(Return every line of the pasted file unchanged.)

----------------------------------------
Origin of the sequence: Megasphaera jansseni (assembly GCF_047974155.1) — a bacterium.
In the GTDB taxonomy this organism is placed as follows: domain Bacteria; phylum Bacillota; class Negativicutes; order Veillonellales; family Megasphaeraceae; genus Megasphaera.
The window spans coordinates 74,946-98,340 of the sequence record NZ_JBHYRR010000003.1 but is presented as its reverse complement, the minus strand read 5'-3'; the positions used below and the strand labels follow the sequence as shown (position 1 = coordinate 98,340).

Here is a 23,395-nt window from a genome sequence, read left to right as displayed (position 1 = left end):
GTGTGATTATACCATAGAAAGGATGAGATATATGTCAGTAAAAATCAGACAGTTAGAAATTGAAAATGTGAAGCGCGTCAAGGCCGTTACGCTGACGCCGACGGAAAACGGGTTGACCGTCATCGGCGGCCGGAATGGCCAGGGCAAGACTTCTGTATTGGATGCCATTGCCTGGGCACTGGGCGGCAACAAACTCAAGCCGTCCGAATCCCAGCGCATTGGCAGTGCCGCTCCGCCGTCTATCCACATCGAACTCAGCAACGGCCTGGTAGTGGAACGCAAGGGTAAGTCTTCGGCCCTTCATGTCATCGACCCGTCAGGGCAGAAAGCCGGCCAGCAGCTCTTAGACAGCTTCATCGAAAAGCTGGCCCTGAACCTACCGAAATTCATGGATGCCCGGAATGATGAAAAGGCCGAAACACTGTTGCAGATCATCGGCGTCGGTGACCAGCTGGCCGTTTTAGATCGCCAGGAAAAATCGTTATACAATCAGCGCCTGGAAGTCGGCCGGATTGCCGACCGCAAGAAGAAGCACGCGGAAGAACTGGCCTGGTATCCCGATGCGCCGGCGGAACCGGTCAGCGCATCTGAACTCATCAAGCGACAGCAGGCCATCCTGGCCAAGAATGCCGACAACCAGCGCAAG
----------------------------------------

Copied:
Origin of the sequence: Megasphaera jansseni (assembly GCF_047974155.1) — a bacterium.
In the GTDB taxonomy this organism is placed as follows: domain Bacteria; phylum Bacillota; class Negativicutes; order Veillonellales; family Megasphaeraceae; genus Megasphaera.
The window spans coordinates 74,946-98,340 of the sequence record NZ_JBHYRR010000003.1 but is presented as its reverse complement, the minus strand read 5'-3'; the positions used below and the strand labels follow the sequence as shown (position 1 = coordinate 98,340).

Here is a 23,395-nt window from a genome sequence, read left to right as displayed (position 1 = left end):
GTGTGATTATACCATAGAAAGGATGAGATATATGTCAGTAAAAATCAGACAGTTAGAAATTGAAAATGTGAAGCGCGTCAAGGCCGTTACGCTGACGCCGACGGAAAACGGGTTGACCGTCATCGGCGGCCGGAATGGCCAGGGCAAGACTTCTGTATTGGATGCCATTGCCTGGGCACTGGGCGGCAACAAACTCAAGCCGTCCGAATCCCAGCGCATTGGCAGTGCCGCTCCGCCGTCTATCCACATCGAACTCAGCAACGGCCTGGTAGTGGAACGCAAGGGTAAGTCTTCGGCCCTTCATGTCATCGACCCGTCAGGGCAGAAAGCCGGCCAGCAGCTCTTAGACAGCTTCATCGAAAAGCTGGCCCTGAACCTACCGAAATTCATGGATGCCCGGAATGATGAAAAGGCCGAAACACTGTTGCAGATCATCGGCGTCGGTGACCAGCTGGCCGTTTTAGATCGCCAGGAAAAATCGTTATACAATCAGCGCCTGGAAGTCGGCCGGATTGCCGACCGCAAGAAGAAGCACGCGGAAGAACTGGCCTGGTATCCCGATGCGCCGGCGGAACCGGTCAGCGCATCTGAACTCATCAAGCGACAGCAGGCCATCCTGGCCAAGAATGCCGACAACCAGCGCAAG